NEW YORK - You’ll be hard pressed to find any villains, heroes, or easy answers in Asghar Farhadi’s Iranian drama “A Separation.’’ The film, which opens here on Friday, captured a Golden Globe award last Sunday and has been generating increasing heat as a front-runner in the Oscar race for best foreign language film.
As the film’s characters struggle to understand each other, everyone has their point of view. And all seem to be simultaneously right and wrong in equal measure, with each character’s behavior informed by various intrinsic factors, including age, gender, social class, education, and religious beliefs.
“When I’m making films, I try to not prejudge or take sides with any of the characters. But my message here is not to say, ‘Don’t judge.’ Judging is part of human life. But you should understand that judging is not simple or easy,’’ said Farhadi, 39, through a translator, a few days after “A Separation’’ premiered to rapturous applause at the New York Film Festival last fall.
“During the film, you might have a certain judgment in the beginning about some character, but then once your perspective changes, and you look at it from another angle, you’ll realize that it was not the correct judgment. For that reason, I try not to judge while I’m making the film; I only try to show different angles and different perspectives around a certain issue.’’
Audiences and critics have been raving about the film’s shifting perspectives ever since it began its awards march last winter, nabbing the Golden Bear at the Berlin International Film Festival. Since then, the film has captured a host of year-end prizes.
Set in contemporary urban Iran, the film begins with a middle-class couple, Nader (Peyman Moadi) and Simin (Leila Hatami), arguing in front of a judge. Simin wants a divorce, not because Nader is a bad husband or father but because he refuses to leave the country with her to seek a better life for their daughter. Nader maintains he has to stay and look after his aging father, who has Alzheimer’s. The judge denies Simin’s request, and she angrily moves out of their apartment. With his wife gone, Nader hires a devout religious woman, Razieh (Sareh Bayat), to care for his father while he’s at work.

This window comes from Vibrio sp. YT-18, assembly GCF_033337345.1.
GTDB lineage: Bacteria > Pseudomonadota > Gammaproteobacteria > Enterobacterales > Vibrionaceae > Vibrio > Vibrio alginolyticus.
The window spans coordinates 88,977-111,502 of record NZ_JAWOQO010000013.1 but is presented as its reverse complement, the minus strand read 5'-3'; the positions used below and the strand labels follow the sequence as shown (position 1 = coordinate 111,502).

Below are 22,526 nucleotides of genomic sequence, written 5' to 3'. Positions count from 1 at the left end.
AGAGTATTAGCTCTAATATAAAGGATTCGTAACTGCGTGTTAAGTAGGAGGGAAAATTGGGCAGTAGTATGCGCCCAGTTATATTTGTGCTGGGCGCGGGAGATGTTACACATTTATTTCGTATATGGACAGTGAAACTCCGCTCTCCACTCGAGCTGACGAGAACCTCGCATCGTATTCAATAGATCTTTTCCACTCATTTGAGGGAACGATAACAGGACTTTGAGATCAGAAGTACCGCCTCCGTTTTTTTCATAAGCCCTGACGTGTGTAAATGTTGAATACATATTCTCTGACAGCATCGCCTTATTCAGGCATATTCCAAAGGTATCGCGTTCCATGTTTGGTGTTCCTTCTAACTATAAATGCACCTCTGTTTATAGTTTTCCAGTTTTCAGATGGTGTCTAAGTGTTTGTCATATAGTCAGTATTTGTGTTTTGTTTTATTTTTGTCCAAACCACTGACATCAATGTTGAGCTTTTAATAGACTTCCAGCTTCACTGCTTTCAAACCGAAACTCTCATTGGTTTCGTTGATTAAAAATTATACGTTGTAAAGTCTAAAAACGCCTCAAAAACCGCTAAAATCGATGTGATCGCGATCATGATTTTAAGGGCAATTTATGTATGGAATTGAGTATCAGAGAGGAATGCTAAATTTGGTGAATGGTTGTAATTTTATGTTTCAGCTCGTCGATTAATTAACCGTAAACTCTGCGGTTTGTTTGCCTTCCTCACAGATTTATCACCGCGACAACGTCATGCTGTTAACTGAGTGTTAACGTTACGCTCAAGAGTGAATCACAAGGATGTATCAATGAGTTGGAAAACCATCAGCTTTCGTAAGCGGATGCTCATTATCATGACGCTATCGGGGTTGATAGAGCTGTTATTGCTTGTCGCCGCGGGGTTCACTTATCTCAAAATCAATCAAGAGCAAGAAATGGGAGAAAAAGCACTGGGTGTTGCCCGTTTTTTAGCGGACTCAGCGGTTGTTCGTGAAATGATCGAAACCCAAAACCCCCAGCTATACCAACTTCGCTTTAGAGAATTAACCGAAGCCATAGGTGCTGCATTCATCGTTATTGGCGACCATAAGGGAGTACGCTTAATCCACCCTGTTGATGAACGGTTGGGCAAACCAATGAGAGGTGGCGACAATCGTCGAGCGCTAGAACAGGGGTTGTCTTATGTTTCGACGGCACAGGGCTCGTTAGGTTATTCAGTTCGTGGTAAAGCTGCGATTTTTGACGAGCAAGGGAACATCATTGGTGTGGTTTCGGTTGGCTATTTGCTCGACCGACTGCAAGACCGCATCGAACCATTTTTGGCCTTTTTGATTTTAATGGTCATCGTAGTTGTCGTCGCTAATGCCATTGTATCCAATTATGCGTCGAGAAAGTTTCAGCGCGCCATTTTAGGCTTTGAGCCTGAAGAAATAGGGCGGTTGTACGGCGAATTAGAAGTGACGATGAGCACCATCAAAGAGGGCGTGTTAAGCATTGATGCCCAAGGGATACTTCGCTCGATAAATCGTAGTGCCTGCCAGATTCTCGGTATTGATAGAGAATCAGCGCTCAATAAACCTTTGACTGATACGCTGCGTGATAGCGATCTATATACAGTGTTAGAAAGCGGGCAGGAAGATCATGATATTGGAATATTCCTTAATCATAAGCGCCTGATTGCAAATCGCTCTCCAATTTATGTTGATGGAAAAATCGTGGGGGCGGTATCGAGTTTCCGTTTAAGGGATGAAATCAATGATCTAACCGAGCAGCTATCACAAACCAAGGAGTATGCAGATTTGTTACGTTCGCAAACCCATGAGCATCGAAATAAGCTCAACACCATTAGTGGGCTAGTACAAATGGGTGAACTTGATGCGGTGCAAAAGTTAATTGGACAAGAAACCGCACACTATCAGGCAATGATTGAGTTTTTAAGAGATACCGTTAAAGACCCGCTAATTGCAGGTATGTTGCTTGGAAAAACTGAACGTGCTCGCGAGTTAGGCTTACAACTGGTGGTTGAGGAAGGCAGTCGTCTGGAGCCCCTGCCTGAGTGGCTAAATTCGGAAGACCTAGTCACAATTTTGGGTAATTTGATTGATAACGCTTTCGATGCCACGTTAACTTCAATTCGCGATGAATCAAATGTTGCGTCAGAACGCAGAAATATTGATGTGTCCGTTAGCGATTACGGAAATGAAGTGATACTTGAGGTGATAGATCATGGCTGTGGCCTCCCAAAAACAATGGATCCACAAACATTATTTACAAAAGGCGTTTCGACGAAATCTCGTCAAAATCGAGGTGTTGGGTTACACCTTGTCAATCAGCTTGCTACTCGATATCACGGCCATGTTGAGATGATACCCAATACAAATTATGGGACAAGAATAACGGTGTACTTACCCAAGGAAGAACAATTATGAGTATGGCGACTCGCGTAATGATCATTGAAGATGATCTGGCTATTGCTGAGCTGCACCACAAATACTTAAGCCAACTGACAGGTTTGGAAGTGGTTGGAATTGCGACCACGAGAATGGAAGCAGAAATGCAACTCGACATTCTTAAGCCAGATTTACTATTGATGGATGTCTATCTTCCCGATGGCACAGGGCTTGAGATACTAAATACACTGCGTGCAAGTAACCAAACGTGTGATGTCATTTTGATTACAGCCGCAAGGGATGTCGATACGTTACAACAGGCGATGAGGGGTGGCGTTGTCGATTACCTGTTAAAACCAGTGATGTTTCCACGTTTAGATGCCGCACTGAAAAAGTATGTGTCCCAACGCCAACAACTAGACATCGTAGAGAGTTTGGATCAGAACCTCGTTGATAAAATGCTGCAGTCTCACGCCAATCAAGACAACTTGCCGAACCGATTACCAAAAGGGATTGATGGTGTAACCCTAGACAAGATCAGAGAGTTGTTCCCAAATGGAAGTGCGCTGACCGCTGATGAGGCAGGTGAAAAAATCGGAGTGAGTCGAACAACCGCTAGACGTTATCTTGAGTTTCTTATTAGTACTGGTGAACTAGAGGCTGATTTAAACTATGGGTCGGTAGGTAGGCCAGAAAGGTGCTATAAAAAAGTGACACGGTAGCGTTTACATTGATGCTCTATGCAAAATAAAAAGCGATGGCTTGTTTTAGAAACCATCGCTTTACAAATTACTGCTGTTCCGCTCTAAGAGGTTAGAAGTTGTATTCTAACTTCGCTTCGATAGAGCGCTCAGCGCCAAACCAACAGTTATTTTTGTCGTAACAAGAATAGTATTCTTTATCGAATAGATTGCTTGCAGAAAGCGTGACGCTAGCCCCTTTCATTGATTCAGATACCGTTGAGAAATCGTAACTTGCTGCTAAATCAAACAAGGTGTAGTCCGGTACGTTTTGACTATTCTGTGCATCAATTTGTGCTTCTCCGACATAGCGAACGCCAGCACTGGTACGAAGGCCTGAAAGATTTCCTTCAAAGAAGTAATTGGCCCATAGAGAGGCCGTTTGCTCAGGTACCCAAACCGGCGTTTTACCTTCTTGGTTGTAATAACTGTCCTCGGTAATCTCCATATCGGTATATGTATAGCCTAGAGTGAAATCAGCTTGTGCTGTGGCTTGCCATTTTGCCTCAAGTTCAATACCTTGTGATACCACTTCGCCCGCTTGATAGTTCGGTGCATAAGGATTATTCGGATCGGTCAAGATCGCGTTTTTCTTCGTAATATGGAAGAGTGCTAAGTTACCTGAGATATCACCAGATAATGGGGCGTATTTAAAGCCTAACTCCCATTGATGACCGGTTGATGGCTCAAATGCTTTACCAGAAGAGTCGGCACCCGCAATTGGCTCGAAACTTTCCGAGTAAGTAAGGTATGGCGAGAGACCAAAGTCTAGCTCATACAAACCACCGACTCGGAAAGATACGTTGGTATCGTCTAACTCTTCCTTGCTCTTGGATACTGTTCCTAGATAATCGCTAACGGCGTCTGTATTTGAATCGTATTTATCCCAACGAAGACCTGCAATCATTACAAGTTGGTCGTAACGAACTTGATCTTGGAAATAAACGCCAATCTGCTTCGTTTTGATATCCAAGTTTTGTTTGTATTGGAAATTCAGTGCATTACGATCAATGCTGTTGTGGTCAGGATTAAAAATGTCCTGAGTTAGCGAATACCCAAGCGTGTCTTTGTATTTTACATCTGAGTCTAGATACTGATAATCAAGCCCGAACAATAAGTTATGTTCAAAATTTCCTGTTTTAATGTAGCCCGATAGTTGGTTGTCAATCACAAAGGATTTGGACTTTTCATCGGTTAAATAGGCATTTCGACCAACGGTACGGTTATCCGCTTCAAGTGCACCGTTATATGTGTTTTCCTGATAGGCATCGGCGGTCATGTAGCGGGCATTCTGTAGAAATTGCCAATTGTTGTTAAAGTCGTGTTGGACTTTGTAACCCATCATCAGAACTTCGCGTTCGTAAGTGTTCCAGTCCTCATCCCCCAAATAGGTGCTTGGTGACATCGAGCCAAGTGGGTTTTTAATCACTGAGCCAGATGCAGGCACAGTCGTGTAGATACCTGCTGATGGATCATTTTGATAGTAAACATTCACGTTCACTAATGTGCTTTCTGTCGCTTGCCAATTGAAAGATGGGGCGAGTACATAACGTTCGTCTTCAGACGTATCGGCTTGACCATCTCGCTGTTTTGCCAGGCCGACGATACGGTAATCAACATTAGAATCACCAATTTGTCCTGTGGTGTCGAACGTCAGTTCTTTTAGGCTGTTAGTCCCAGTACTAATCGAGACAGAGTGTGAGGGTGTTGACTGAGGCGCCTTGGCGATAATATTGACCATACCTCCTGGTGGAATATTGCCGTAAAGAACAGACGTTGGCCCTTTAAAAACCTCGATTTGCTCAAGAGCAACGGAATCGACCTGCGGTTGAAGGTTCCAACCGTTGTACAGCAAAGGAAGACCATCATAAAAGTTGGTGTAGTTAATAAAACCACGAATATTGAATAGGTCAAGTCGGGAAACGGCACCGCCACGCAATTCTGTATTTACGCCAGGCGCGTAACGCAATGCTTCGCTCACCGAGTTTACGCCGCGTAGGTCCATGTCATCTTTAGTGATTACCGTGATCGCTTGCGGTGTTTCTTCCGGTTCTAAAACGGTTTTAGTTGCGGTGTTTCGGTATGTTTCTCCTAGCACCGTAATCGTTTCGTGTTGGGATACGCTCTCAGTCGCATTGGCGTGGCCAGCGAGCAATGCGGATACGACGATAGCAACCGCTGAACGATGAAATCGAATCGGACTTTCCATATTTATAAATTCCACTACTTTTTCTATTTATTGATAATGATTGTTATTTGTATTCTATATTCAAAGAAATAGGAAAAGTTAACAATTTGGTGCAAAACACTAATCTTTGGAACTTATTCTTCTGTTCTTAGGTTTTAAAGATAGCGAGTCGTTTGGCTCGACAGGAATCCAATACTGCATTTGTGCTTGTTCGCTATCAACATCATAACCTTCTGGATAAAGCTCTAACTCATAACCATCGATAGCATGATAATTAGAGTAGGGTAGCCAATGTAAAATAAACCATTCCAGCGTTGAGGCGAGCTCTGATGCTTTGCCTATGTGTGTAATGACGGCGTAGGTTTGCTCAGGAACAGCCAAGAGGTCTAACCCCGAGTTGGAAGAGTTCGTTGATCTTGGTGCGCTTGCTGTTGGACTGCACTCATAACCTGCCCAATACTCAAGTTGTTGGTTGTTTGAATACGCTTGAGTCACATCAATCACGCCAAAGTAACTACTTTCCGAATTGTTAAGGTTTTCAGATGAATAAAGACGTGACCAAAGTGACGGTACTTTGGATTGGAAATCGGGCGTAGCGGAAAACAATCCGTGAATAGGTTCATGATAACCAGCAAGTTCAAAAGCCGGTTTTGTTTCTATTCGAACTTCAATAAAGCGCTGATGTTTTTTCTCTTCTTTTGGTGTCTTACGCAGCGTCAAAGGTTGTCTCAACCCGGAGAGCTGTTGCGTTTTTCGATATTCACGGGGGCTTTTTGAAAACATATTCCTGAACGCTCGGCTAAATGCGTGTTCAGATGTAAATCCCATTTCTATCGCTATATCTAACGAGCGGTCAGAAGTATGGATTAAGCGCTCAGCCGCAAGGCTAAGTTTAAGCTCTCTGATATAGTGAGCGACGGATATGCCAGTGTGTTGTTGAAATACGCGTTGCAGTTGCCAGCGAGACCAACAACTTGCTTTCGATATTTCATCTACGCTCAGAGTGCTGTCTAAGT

Before long, conflict erupts between Razieh and Nader. As the situation spirals out of control, they land before a judge, alongside Razieh’s hot-headed, sanctimonious husband, Hodjat (Shahab Hoseini), who is deep in debt to creditors and unaware that Razieh had taken a job. Simin reenters the picture, and the two families clash bitterly, with class resentments, politics, religious-secular tensions, and contrasting gender roles rising to the fore.
As the film shifts from a domestic story to an intricate legal thriller to a carefully observed, morally complex social drama, it poses a number of perplexing questions for the audience.
“There’s still this kind of thinking that cinema has the mission or the duty to explain certain things to people and enforce certain messages. But I think that period for cinema has passed,’’ said Farhadi, who has a soft-spoken, easygoing manner. “What I try to do in my own films is to put a question mark next to the things that raise questions in my mind in my own personal life.’’
A few of the quandaries that Farhadi ponders in “A Separation’’ include: “What is the criteria for us to judge people’s behaviors? Are these criteria based on civil laws? Are they based on religious laws? Or are they based on human conscience?’’ he asked. “Also, how much free will do people really have, and how much of it is affected by outside conditions that force themselves upon people?’’
At the moment, Farhadi is enjoying the film’s glowing reception. It’s the biggest success of his career so far, and his country has largely embraced the film. But it’s been a bumpy road. In the midst of production, the government revoked its permission to shoot “A Separation’’ after Farhadi voiced support for fellow Iranian director Jafar Panahi, who’s been sentenced to six years in prison and slapped with a 20-year ban on filmmaking. After Farhadi apologized, officials allowed the film to be completed.
“There are definitely problems for someone who wants to make serious films [in Iran],’’ he said. “But when I make a film and I bring it to the West, I really don’t want to moan and groan about the conditions and make the audience feel bad for me.’’
Earlier this month, Iranian officials shut down the country’s key film industry guild, the House of Cinema. Authorities complained that it was allowing filmmakers at its festival to express views critical of the government. Still, Farhadi said that he is resolved to continue to make films in Iran despite government censorship and crackdowns.
“Imagine that you have a child, and the child is sick, and you cannot do anything about it,’’ he explained. “Would you abandon the child, leave the house, and go to your friends’ house? Or would you stay at home and hold your child’s hand, even though you know that you cannot change anything or do anything about his health? . . . Right now, my country is like the sick child that I choose to stay with.’’